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Women's Safety Challenge Community Champion Update #7

Photo of Karolle Rabarison
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Karolle Rabarison is our current volunteer Challenge Community Champion. You'll see her popping up across the Women's Safety Challenge with handy tips and words of encouragement – and posting community updates here like a true champion!

What does it look like when an individual leverages a network for one small step towards change?

During the Research phase, we saw a number of examples of how support networks – local and global, analog and digital – provide safety and empowerment for women and girls. For instance, Luisa Covaria highlighted the importance of breaking the silence to confront harassment and sharing personal stories or resources. Meanwhile, Janice Wong initiated a conversation about a network of “City Changers” leading the charge on creating safer communities, and David Price explored physical networks or hubs that promote safe commutes. 

Photo by Karolle Rabarison.

A significant part of my role as the Challenge Community Champion is to highlight stories and good moves within the OpenIDEO community. But today I want to show you a glimpse of my off-platform community – Bombay – and share one example of a network’s potential to make this urban area safer and more empowering for women and girls.

A recent study reported that 65.1% of Brazilians believe women deserve to be attacked or raped when dressed provocatively. In response, thousands of Brazilian women and men took to social media to share topless or skimpily clothed photos of themselves with the hashtag #NãoMereçoSerEstuprada (I don’t deserve to be raped).

As the campaign gained steam, I received an email from a dear friend in Mumbai:


She wanted to write a blog post about the survey and campaign and to let us know that – in solidarity with Brazilian women and women worldwide – she will take a similar photo to share. That from India to Brazil, nobody deserves to be raped. She was shocked by what happened next, and I would be lying if I said we didn’t tear up over it.

Photo by Siddarth Gogel.

On Thursday morning, her post made the rounds in Mumbai, got picked up in Hong Kong, and reached readers in Australia and the US and beyond. But this story isn’t about blog hits. It’s about the outpouring of support, solidarity, and personal stories that followed. Support from close friends as well as people she hadn’t heard from since university. Solidarity and thank you’s from Brazil. And – perhaps most importantly – personal stories of sexual violence and survival shared by people who read her post.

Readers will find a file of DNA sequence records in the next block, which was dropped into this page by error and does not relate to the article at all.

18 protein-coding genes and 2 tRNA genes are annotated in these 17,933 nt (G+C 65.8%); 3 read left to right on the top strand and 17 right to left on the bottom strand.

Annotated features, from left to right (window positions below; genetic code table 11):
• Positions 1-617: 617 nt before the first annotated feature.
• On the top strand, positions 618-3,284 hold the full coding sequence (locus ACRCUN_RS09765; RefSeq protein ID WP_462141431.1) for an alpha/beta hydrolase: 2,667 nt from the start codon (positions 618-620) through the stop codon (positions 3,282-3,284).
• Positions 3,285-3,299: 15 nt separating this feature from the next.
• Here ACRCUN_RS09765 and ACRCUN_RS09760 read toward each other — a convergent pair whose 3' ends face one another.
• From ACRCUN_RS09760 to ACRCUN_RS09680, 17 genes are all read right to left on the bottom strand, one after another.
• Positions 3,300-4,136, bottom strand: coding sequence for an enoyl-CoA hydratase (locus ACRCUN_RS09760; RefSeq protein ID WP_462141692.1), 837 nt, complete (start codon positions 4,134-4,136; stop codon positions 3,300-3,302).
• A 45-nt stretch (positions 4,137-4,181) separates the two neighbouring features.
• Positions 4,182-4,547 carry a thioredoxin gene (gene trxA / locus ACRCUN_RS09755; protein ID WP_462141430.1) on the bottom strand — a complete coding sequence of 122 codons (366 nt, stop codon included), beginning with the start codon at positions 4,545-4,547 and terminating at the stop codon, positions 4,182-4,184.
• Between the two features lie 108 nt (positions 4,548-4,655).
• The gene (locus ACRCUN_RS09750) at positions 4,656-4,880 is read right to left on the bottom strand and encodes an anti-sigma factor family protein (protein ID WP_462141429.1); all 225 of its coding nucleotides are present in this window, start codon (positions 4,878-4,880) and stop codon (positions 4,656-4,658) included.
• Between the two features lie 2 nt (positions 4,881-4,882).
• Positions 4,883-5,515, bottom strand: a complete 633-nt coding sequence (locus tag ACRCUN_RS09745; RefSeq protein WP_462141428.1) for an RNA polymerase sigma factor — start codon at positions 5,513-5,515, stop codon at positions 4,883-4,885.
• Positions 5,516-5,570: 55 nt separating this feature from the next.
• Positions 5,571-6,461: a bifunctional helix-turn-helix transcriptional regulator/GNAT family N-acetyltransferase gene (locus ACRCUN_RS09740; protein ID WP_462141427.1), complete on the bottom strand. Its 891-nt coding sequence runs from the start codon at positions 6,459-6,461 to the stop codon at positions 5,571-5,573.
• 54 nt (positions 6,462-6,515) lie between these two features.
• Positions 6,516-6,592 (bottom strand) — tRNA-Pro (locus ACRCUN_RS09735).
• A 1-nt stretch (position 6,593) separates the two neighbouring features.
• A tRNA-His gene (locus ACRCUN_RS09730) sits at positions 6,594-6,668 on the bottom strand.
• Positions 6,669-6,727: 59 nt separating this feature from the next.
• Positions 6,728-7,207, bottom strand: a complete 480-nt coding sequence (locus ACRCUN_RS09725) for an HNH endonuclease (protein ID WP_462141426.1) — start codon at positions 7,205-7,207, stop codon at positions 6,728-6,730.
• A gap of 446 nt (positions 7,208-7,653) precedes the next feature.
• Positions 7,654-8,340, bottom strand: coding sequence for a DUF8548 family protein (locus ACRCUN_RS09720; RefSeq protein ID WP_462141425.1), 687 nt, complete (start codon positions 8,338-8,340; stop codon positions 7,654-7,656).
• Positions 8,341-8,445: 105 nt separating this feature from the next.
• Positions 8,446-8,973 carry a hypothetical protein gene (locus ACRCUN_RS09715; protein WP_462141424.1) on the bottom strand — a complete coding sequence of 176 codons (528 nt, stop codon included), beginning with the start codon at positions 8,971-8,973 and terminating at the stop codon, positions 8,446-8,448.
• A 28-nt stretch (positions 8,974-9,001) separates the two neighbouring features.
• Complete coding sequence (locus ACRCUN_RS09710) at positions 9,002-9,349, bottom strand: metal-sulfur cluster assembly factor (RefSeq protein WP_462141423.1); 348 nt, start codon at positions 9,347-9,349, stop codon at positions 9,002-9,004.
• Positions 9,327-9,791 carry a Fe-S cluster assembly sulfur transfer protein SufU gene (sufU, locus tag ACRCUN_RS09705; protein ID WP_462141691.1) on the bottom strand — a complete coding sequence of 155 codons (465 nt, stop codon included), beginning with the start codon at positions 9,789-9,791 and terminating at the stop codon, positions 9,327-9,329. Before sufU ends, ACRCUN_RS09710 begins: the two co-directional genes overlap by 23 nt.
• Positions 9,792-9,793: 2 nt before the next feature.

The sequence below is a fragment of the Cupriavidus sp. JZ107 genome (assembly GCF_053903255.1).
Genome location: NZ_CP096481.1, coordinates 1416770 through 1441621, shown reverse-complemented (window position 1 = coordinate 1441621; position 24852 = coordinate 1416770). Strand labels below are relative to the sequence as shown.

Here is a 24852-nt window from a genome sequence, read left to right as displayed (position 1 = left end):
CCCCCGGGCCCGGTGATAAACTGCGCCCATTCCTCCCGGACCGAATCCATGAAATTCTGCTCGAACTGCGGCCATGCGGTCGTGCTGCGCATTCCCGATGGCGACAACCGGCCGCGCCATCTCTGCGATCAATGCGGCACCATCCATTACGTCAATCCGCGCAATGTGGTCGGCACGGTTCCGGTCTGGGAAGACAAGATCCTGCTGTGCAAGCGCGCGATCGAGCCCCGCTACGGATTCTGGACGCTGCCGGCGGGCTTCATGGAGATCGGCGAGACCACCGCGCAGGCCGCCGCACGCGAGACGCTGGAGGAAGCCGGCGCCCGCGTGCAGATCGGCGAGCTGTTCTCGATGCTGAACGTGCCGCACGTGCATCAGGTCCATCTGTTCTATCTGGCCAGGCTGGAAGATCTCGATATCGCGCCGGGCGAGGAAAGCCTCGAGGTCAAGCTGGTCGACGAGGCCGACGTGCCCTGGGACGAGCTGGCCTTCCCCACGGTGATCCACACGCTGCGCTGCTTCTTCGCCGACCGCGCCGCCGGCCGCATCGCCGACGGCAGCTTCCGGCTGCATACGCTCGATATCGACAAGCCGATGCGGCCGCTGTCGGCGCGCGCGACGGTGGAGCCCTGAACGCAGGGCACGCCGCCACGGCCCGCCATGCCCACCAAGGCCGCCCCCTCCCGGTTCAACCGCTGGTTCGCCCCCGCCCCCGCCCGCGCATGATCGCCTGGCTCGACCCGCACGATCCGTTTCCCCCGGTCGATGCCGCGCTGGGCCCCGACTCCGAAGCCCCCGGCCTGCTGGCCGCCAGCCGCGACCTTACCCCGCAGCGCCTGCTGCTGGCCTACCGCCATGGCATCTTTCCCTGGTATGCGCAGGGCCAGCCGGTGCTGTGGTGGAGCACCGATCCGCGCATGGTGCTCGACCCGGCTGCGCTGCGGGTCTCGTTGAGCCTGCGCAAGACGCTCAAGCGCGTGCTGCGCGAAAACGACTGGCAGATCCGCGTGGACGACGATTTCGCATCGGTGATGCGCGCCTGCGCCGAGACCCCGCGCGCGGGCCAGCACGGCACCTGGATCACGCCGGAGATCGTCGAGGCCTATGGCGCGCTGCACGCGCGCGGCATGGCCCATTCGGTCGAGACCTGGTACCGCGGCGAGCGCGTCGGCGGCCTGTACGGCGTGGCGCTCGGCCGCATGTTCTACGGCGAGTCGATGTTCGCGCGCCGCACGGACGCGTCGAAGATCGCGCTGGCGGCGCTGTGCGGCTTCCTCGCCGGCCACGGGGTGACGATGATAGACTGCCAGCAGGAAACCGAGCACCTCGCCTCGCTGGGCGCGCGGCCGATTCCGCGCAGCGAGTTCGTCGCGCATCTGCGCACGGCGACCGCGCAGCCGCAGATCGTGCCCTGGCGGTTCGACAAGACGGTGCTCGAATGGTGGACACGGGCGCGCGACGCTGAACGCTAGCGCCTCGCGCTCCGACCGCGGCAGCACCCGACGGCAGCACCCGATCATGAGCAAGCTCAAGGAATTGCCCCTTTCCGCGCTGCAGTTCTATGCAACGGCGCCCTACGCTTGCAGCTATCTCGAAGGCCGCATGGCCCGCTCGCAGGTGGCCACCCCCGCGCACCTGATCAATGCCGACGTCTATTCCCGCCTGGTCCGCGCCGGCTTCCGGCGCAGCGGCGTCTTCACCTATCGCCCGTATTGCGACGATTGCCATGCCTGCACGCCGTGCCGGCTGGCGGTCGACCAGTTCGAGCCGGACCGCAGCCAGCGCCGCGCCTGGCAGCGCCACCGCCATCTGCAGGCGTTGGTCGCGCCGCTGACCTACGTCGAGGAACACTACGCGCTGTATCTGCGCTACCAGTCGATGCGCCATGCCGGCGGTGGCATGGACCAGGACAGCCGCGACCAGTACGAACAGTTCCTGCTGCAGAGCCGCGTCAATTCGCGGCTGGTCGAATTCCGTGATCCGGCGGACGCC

While negative news about how India treats women and girls continued to fill newsfeeds around the world, in a corner of Mumbai, one bold person speaking up created a safe space for others in her community to do the same.

That's powerful.

Looping back to the Women’s Safety Challenge, I linger on one of the Opportunity Areas: Leveraging support networks locally and globally. How might we tap into the experiences shared and connections made through this one small step, to further strengthen this city? One idea that came to mind was that we should create a guide on what to say and do when friends or strangers come to us with personal stories of sexual violence. What might this guide look like? What content would be most empowering?

So far in the Ideas phase, we’ve seen Cansu Akarsu propose “Say NO Day” for women to speak up together, in solidarity, and confront sexual harassment and violence. Melchior Tamisier-Fayard built upon Cansu's suggestion to kickstart a platform for global dialogue on gender issues between young people. From the northwest corner of the US, Natash Freidus chimed in with an idea to connect NGOs, women, and allies through a map of success stories. And over in Nigeria, Michael Iyanro stepped up with WomenFM—a radio-based network connecting underprivileged or marginalized women across the developing world.

How else could we leverage networks? OpenIDEO community, I look forward to more of your thoughts and ideas!
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Community Champions , Women's Safety Challenge

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Update: After this post went up, a Badal Ja! reader from Australia submitted a piece about reclaiming her body and her power following multiple incidences of sexual violence. Turns out that in sharing a bit of herself, Courtney also created room for further story exchanges and support in her own community. Find out what happened through her own words in this video: It's clear that such stories of empowerment & survival contribute to change by foster supportive communities and networks. Now I wonder: How might we position these same stories to change communities in a way that prevents violence in the first place?